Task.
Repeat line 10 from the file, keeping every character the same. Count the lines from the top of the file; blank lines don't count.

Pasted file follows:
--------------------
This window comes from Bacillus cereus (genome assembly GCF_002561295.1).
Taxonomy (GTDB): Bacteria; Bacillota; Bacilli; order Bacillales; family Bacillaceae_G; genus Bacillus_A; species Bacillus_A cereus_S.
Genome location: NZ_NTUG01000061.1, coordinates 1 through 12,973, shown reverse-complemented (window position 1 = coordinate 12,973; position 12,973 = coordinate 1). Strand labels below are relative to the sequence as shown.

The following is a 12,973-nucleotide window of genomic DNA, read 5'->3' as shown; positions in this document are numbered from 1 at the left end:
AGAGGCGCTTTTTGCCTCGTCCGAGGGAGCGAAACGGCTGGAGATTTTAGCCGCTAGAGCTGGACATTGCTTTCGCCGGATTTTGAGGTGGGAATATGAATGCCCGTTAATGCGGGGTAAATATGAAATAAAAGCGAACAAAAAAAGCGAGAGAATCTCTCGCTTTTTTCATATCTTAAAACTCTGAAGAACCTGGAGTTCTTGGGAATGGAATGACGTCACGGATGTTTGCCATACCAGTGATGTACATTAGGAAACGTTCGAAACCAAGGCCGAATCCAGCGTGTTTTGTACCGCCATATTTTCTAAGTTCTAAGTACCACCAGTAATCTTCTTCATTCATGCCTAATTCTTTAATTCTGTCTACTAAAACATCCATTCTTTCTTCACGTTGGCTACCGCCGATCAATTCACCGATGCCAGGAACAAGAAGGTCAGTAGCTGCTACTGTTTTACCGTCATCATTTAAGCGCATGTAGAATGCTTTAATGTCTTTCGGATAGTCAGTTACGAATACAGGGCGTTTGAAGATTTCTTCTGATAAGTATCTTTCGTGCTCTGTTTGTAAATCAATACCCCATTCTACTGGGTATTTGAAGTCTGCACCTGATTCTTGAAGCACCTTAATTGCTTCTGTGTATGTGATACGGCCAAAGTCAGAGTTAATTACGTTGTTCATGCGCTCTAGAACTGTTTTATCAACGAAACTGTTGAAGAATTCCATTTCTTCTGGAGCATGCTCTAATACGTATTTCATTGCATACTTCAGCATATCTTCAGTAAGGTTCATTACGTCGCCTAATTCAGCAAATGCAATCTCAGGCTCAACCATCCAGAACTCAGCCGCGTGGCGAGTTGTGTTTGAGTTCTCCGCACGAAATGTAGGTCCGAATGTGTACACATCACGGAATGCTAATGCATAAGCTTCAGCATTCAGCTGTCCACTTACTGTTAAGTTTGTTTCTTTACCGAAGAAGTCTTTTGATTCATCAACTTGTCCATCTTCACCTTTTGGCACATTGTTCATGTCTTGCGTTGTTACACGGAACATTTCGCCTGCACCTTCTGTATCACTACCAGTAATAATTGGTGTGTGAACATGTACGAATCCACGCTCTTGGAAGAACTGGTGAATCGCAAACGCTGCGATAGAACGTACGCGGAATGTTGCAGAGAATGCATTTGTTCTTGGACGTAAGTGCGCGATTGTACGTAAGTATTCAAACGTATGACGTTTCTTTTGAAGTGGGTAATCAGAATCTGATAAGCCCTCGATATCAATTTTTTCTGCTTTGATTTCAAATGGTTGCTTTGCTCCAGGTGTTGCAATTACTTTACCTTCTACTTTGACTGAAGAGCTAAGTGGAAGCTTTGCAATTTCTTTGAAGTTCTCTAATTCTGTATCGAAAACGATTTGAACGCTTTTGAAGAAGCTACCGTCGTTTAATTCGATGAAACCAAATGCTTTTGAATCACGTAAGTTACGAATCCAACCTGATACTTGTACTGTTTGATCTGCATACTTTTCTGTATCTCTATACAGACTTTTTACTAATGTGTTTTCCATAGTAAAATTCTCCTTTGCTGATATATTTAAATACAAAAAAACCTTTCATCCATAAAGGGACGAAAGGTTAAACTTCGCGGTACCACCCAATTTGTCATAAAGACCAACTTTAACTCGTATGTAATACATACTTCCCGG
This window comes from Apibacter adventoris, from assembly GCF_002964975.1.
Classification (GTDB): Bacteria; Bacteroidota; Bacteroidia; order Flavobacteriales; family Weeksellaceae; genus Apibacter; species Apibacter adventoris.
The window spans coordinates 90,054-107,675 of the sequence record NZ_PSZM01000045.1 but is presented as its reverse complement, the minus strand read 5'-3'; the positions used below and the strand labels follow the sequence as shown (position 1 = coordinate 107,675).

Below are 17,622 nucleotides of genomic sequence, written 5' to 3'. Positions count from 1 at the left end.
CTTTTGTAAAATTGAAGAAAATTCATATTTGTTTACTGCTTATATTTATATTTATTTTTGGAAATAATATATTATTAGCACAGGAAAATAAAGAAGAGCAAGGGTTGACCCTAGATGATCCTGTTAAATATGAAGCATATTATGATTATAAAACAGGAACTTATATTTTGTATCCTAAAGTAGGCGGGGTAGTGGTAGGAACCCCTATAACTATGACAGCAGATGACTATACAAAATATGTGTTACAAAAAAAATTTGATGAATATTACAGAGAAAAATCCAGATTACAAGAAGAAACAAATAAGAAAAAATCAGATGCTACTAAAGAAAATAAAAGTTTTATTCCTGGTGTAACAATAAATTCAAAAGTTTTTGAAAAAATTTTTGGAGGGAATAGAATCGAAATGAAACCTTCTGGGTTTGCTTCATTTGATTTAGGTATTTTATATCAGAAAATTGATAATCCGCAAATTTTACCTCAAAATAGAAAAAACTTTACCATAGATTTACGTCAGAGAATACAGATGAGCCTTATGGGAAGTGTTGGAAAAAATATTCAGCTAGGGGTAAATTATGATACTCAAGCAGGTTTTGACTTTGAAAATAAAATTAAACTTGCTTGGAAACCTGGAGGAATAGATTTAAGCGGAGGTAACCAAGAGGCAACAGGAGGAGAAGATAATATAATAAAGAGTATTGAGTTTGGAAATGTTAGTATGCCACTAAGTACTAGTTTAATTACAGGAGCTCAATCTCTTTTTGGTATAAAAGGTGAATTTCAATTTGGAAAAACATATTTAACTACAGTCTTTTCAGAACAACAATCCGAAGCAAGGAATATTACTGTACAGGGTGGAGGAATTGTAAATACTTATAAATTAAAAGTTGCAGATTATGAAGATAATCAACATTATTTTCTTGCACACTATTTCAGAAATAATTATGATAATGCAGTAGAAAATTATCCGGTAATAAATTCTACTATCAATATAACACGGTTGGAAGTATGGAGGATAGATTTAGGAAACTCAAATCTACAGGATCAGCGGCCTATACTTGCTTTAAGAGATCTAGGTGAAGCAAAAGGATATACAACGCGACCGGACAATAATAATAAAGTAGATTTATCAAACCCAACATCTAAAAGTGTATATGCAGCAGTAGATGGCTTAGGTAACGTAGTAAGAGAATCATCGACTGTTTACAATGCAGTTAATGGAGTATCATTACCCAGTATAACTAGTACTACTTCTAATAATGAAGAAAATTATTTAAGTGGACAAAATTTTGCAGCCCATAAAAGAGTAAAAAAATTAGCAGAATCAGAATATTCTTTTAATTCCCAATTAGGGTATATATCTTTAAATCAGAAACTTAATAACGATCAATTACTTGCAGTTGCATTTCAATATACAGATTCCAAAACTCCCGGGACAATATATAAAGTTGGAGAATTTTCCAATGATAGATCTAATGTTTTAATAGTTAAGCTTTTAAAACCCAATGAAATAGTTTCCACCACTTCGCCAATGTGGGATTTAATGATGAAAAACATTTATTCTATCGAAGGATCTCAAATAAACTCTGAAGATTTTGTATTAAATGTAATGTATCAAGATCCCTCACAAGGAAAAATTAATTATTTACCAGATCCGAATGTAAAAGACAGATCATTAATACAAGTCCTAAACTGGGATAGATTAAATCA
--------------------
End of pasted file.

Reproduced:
CTTTTGTAAAATTGAAGAAAATTCATATTTGTTTACTGCTTATATTTATATTTATTTTTGGAAATAATATATTATTAGCACAGGAAAATAAAGAAGAGCAAGGGTTGACCCTAGATGATCCTGTTAAATATGAAGCATATTATGATTATAAAACAGGAACTTATATTTTGTATCCTAAAGTAGGCGGGGTAGTGGTAGGAACCCCTATAACTATGACAGCAGATGACTATACAAAATATGTGTTACAAAAAAAATTTGATGAATATTACAGAGAAAAATCCAGATTACAAGAAGAAACAAATAAGAAAAAATCAGATGCTACTAAAGAAAATAAAAGTTTTATTCCTGGTGTAACAATAAATTCAAAAGTTTTTGAAAAAATTTTTGGAGGGAATAGAATCGAAATGAAACCTTCTGGGTTTGCTTCATTTGATTTAGGTATTTTATATCAGAAAATTGATAATCCGCAAATTTTACCTCAAAATAGAAAAAACTTTACCATAGATTTACGTCAGAGAATACAGATGAGCCTTATGGGAAGTGTTGGAAAAAATATTCAGCTAGGGGTAAATTATGATACTCAAGCAGGTTTTGACTTTGAAAATAAAATTAAACTTGCTTGGAAACCTGGAGGAATAGATTTAAGCGGAGGTAACCAAGAGGCAACAGGAGGAGAAGATAATATAATAAAGAGTATTGAGTTTGGAAATGTTAGTATGCCACTAAGTACTAGTTTAATTACAGGAGCTCAATCTCTTTTTGGTATAAAAGGTGAATTTCAATTTGGAAAAACATATTTAACTACAGTCTTTTCAGAACAACAATCCGAAGCAAGGAATATTACTGTACAGGGTGGAGGAATTGTAAATACTTATAAATTAAAAGTTGCAGATTATGAAGATAATCAACATTATTTTCTTGCACACTATTTCAGAAATAATTATGATAATGCAGTAGAAAATTATCCGGTAATAAATTCTACTATCAATATAACACGGTTGGAAGTATGGAGGATAGATTTAGGAAACTCAAATCTACAGGATCAGCGGCCTATACTTGCTTTAAGAGATCTAGGTGAAGCAAAAGGATATACAACGCGACCGGACAATAATAATAAAGTAGATTTATCAAACCCAACATCTAAAAGTGTATATGCAGCAGTAGATGGCTTAGGTAACGTAGTAAGAGAATCATCGACTGTTTACAATGCAGTTAATGGAGTATCATTACCCAGTATAACTAGTACTACTTCTAATAATGAAGAAAATTATTTAAGTGGACAAAATTTTGCAGCCCATAAAAGAGTAAAAAAATTAGCAGAATCAGAATATTCTTTTAATTCCCAATTAGGGTATATATCTTTAAATCAGAAACTTAATAACGATCAATTACTTGCAGTTGCATTTCAATATACAGATTCCAAAACTCCCGGGACAATATATAAAGTTGGAGAATTTTCCAATGATAGATCTAATGTTTTAATAGTTAAGCTTTTAAAACCCAATGAAATAGTTTCCACCACTTCGCCAATGTGGGATTTAATGATGAAAAACATTTATTCTATCGAAGGATCTCAAATAAACTCTGAAGATTTTGTATTAAATGTAATGTATCAAGATCCCTCACAAGGAAAAATTAATTATTTACCAGATCCGAATGTAAAAGACAGATCATTAATACAAGTCCTAAACTGGGATAGATTAAATCA